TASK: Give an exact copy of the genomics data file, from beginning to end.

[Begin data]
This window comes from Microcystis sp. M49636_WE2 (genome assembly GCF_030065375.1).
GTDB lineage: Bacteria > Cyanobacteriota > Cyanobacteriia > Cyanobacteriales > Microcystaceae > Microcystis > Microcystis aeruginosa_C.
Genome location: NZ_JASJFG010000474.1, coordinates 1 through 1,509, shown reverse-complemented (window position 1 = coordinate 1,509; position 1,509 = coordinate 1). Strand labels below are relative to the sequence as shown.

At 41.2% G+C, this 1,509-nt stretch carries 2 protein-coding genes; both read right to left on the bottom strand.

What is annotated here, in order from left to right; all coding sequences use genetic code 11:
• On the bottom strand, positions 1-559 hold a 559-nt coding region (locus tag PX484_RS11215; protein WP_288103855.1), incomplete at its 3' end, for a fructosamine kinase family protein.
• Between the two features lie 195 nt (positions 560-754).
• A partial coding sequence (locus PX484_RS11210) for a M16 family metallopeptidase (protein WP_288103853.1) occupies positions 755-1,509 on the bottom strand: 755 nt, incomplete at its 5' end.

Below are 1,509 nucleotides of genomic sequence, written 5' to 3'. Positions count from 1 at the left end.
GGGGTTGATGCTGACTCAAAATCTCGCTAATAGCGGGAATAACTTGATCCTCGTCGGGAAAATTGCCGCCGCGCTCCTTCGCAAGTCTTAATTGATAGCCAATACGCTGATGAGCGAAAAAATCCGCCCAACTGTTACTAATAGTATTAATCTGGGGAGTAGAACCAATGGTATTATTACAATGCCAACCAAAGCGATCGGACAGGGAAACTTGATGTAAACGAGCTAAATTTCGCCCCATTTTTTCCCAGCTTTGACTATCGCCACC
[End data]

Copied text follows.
This window comes from Microcystis sp. M49636_WE2 (genome assembly GCF_030065375.1).
GTDB lineage: Bacteria > Cyanobacteriota > Cyanobacteriia > Cyanobacteriales > Microcystaceae > Microcystis > Microcystis aeruginosa_C.
Genome location: NZ_JASJFG010000474.1, coordinates 1 through 1,509, shown reverse-complemented (window position 1 = coordinate 1,509; position 1,509 = coordinate 1). Strand labels below are relative to the sequence as shown.

At 41.2% G+C, this 1,509-nt stretch carries 2 protein-coding genes; both read right to left on the bottom strand.

What is annotated here, in order from left to right; all coding sequences use genetic code 11:
• On the bottom strand, positions 1-559 hold a 559-nt coding region (locus tag PX484_RS11215; protein WP_288103855.1), incomplete at its 3' end, for a fructosamine kinase family protein.
• Between the two features lie 195 nt (positions 560-754).
• A partial coding sequence (locus PX484_RS11210) for a M16 family metallopeptidase (protein WP_288103853.1) occupies positions 755-1,509 on the bottom strand: 755 nt, incomplete at its 5' end.

Below are 1,509 nucleotides of genomic sequence, written 5' to 3'. Positions count from 1 at the left end.
GGGGTTGATGCTGACTCAAAATCTCGCTAATAGCGGGAATAACTTGATCCTCGTCGGGAAAATTGCCGCCGCGCTCCTTCGCAAGTCTTAATTGATAGCCAATACGCTGATGAGCGAAAAAATCCGCCCAACTGTTACTAATAGTATTAATCTGGGGAGTAGAACCAATGGTATTATTACAATGCCAACCAAAGCGATCGGACAGGGAAACTTGATGTAAACGAGCTAAATTTCGCCCCATTTTTTCCCAGCTTTGACTATCGCCACC